Stores show off their new brands

One in every three Canadians are buying more store brands to offset food inflation. 

But retailers are trying to boost that number by changing a common perception among shoppers: That store brands just aren’t that good.

Driving the news: Per The New York Times, store brands, also known as private label brands, are gaining ground on well-known consumer brands, and it’s not just because shoppers want to save cash — retailers are also adding variety and increasing quality. 

  • They’re also building brand love through snazzy redesigns and tapping into online hype. Aldi, a U.S. grocer, recently launched a clothing line that’s been a hit on TikTok.   

In Canada: Loblaw introduces hundreds of President’s Choice products every year and has recently dialled up social media marketing for its No Name brand. Sobeys parent company, Empire, has also added over 1,000 products under its Compliments brand since 2020. 

  • Shoppers Drug Mart added 40 new products to its Quo beauty line this year, while Circle K and Couche-Tard will launch more than 100 products over the next year.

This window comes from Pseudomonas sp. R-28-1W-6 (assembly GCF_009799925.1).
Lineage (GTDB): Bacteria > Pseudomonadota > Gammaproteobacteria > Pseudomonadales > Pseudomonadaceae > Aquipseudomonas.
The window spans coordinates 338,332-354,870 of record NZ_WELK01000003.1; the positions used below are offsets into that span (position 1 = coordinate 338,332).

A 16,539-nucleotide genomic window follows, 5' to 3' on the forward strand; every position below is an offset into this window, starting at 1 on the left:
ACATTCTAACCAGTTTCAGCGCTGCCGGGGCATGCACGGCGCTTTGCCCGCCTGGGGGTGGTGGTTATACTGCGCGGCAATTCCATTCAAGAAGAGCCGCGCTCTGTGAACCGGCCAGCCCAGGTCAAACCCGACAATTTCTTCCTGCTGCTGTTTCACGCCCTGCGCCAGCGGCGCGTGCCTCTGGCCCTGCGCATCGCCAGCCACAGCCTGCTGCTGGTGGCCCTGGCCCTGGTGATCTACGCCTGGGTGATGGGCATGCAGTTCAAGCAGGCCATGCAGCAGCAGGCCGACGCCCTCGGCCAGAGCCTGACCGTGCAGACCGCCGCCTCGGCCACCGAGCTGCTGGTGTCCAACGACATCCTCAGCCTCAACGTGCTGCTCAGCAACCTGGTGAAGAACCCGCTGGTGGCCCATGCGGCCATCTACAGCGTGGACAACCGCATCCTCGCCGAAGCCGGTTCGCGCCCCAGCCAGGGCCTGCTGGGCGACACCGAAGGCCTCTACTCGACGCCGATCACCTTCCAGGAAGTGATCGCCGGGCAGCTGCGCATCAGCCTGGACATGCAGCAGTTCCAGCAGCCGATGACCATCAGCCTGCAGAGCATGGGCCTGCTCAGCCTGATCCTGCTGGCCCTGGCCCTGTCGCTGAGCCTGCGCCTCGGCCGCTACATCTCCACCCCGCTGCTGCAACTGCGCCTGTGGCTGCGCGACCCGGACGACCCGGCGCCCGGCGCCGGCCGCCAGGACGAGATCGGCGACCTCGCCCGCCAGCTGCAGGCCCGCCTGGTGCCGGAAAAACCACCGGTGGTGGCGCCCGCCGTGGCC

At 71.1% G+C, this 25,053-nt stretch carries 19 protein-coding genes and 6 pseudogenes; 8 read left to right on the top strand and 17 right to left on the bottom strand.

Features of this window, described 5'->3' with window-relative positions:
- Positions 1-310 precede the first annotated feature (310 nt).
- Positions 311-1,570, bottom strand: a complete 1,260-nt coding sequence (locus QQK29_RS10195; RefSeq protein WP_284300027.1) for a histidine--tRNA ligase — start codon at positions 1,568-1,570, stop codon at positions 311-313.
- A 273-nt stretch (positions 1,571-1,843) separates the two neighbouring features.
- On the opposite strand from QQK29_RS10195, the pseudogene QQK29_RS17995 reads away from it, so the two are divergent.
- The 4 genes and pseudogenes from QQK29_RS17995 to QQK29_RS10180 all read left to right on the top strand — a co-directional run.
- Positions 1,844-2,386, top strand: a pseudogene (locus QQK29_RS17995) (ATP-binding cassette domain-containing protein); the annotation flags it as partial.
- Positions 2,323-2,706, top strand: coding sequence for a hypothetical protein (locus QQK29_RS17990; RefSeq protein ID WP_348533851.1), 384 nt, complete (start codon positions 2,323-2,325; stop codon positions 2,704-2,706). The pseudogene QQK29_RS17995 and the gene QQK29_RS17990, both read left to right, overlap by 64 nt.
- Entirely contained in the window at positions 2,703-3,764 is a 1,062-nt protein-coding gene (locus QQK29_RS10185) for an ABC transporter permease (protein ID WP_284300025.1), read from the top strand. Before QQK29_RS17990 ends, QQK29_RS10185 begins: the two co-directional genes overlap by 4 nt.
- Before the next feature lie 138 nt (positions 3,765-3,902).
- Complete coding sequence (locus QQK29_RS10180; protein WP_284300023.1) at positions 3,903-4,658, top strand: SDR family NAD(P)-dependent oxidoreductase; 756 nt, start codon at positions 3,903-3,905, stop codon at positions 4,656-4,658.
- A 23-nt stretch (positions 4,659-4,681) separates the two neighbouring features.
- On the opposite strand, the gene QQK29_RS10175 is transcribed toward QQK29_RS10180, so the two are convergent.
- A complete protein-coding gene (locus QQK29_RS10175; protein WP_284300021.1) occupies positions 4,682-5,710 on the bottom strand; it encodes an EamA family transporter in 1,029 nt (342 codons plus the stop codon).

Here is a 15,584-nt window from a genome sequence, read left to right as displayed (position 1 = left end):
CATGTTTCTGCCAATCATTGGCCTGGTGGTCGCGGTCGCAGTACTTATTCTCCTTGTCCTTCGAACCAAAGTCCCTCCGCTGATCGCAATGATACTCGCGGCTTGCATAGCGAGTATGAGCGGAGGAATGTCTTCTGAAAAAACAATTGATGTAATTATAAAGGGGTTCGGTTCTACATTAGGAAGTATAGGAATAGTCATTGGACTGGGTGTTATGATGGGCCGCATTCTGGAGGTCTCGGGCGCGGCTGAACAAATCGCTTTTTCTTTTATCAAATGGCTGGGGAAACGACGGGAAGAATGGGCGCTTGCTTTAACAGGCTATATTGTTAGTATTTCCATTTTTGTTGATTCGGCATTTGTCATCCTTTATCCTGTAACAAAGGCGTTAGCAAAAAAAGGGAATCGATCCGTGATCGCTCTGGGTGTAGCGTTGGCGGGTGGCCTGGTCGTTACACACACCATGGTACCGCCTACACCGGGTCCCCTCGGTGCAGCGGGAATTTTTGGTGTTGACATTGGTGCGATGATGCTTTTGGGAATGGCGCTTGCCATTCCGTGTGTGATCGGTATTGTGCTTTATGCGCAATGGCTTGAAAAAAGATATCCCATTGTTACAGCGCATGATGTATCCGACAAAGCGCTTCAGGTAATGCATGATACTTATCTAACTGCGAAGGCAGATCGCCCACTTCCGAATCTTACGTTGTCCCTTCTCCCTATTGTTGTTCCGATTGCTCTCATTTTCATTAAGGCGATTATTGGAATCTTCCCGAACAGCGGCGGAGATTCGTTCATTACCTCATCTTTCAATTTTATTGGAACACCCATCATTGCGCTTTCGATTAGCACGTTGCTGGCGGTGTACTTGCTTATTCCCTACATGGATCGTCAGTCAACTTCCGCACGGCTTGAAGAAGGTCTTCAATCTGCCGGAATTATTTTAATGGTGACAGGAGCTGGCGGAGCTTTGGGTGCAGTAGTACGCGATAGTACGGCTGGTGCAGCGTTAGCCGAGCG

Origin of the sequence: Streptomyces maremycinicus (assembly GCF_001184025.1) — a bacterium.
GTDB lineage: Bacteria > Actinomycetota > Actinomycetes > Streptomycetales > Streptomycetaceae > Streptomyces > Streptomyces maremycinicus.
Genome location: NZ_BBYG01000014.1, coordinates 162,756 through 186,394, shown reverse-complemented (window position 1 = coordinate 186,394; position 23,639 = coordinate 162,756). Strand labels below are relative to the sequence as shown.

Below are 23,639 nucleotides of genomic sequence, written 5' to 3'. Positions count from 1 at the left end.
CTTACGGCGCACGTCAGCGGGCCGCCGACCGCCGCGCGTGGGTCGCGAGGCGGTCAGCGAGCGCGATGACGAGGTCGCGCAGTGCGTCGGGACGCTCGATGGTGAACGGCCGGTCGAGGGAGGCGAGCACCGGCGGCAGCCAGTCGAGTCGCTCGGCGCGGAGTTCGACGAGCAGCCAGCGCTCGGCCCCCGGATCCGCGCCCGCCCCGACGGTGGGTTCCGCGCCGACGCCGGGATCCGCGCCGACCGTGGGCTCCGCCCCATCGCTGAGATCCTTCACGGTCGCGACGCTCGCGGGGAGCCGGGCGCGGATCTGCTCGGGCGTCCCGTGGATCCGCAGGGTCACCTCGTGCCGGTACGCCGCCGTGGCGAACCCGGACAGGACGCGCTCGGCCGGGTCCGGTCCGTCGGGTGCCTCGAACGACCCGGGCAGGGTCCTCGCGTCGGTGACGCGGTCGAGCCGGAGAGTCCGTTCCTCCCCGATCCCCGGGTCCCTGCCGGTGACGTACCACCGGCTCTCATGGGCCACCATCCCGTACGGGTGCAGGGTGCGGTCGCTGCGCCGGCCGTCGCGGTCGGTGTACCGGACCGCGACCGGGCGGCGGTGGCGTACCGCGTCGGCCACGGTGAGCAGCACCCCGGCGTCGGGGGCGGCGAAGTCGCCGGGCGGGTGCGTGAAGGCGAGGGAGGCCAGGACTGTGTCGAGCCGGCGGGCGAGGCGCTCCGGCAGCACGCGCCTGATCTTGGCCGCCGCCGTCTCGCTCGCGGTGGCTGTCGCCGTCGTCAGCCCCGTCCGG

Why it matters: Private label sales surge whenever household costs go up, but they can’t get by on price alone anymore. With consumers taking more pride in cooking at home, retailers are ensuring their products are high-quality and packaging Instagram-worthy. 

  • Stores have been able to keep the costs of their private label brands competitive because they avoid the fees that they charge name brands to stock their products.

  • More shelf space could open up as brands struggle to compete: Analysts believe the competition was one reason Kimberly-Clark pulled its Kleenex brand from Canada.

Zoom out: Loblaw, Empire and Metro have pointed to their respective private labels as major revenue drivers this year, with growth at all three outpacing national brands.—JK